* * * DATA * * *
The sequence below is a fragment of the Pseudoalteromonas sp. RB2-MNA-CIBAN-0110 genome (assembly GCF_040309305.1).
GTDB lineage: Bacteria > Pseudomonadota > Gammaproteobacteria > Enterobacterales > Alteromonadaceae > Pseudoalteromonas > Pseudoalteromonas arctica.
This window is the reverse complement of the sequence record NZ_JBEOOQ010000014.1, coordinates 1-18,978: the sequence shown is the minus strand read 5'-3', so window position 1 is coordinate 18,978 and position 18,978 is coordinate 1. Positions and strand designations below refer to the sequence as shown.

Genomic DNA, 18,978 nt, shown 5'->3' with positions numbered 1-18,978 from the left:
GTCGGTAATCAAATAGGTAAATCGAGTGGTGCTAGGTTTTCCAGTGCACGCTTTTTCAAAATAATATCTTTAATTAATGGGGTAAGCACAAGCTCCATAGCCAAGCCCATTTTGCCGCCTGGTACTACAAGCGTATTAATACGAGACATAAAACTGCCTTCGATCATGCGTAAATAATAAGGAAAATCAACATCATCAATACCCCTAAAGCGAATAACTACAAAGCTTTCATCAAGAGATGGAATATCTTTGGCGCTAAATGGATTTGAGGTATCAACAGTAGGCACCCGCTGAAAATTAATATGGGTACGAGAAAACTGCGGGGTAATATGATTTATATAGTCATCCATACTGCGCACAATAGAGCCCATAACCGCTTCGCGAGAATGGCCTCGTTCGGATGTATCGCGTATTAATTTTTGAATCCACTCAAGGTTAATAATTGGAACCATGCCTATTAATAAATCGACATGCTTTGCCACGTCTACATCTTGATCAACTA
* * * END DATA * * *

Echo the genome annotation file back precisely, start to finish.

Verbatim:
The sequence below is a fragment of the Pseudoalteromonas sp. RB2-MNA-CIBAN-0110 genome (assembly GCF_040309305.1).
GTDB lineage: Bacteria > Pseudomonadota > Gammaproteobacteria > Enterobacterales > Alteromonadaceae > Pseudoalteromonas > Pseudoalteromonas arctica.
This window is the reverse complement of the sequence record NZ_JBEOOQ010000014.1, coordinates 1-18,978: the sequence shown is the minus strand read 5'-3', so window position 1 is coordinate 18,978 and position 18,978 is coordinate 1. Positions and strand designations below refer to the sequence as shown.

Genomic DNA, 18,978 nt, shown 5'->3' with positions numbered 1-18,978 from the left:
GTCGGTAATCAAATAGGTAAATCGAGTGGTGCTAGGTTTTCCAGTGCACGCTTTTTCAAAATAATATCTTTAATTAATGGGGTAAGCACAAGCTCCATAGCCAAGCCCATTTTGCCGCCTGGTACTACAAGCGTATTAATACGAGACATAAAACTGCCTTCGATCATGCGTAAATAATAAGGAAAATCAACATCATCAATACCCCTAAAGCGAATAACTACAAAGCTTTCATCAAGAGATGGAATATCTTTGGCGCTAAATGGATTTGAGGTATCAACAGTAGGCACCCGCTGAAAATTAATATGGGTACGAGAAAACTGCGGGGTAATATGATTTATATAGTCATCCATACTGCGCACAATAGAGCCCATAACCGCTTCGCGAGAATGGCCTCGTTCGGATGTATCGCGTATTAATTTTTGAATCCACTCAAGGTTAATAATTGGAACCATGCCTATTAATAAATCGACATGCTTTGCCACGTCTACATCTTGATCAACTA